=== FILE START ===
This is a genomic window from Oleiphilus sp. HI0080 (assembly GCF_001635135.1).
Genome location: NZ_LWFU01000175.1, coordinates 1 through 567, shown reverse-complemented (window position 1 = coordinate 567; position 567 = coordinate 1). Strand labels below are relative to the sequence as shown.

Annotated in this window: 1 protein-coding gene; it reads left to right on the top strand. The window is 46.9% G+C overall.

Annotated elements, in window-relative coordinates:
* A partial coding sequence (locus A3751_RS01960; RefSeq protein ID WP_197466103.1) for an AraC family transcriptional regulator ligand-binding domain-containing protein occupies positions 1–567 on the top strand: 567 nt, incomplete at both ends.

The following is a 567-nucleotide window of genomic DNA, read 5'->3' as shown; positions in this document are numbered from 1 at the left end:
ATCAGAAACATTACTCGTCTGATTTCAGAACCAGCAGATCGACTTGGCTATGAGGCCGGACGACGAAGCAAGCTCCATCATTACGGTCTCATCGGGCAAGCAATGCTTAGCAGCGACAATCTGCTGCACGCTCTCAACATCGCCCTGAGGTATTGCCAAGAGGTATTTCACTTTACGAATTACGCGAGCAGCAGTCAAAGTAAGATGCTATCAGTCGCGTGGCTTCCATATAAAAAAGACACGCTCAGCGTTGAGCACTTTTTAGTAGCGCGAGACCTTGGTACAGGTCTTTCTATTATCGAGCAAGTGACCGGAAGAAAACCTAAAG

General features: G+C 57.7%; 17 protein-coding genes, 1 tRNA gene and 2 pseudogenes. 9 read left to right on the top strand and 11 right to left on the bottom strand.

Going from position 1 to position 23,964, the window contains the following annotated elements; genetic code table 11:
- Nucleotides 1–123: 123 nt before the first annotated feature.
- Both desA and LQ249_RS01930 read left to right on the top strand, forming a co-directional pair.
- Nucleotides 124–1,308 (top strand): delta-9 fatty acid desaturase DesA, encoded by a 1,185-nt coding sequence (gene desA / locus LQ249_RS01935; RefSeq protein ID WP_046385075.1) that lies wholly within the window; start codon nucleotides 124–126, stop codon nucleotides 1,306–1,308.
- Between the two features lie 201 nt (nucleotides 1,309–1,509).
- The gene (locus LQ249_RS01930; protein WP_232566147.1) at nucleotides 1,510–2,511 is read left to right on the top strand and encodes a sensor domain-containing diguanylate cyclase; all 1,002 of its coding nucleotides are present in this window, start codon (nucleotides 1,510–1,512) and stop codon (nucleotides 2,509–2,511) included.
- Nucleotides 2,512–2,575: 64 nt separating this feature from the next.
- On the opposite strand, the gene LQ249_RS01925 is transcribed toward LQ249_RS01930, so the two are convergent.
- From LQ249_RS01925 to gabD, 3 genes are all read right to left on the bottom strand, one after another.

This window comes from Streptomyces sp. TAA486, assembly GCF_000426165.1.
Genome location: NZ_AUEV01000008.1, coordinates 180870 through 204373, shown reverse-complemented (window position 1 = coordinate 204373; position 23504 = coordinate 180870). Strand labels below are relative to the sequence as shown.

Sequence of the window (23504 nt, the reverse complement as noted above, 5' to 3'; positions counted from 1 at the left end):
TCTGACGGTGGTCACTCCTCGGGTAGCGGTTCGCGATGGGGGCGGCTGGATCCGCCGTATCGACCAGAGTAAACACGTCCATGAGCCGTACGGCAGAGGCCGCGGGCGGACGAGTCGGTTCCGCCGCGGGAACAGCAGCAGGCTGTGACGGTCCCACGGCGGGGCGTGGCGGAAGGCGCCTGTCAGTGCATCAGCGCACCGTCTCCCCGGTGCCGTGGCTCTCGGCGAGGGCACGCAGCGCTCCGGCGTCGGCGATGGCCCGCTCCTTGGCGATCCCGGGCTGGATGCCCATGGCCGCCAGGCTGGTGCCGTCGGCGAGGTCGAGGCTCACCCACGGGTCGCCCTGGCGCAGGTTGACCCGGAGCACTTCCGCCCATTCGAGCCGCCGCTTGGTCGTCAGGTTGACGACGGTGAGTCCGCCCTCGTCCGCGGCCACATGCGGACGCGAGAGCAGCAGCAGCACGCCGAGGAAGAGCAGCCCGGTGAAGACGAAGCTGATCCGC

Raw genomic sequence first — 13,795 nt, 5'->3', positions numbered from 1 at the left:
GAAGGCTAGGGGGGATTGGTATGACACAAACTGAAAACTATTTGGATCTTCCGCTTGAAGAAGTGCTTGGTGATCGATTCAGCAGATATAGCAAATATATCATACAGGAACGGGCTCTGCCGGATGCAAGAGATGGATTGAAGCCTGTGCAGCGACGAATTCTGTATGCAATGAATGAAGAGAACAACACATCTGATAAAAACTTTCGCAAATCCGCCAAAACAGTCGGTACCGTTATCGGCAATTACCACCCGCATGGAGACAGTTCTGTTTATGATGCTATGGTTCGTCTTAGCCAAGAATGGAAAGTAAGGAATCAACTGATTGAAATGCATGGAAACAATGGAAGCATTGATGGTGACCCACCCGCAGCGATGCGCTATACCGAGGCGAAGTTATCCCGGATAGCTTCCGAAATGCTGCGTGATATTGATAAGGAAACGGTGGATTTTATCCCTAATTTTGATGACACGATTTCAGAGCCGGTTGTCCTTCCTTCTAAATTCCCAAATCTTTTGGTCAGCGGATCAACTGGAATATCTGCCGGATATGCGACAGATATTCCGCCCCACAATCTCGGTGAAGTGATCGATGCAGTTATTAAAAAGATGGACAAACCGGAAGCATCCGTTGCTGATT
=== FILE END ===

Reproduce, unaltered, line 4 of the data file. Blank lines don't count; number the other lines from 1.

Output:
Annotated elements, in window-relative coordinates: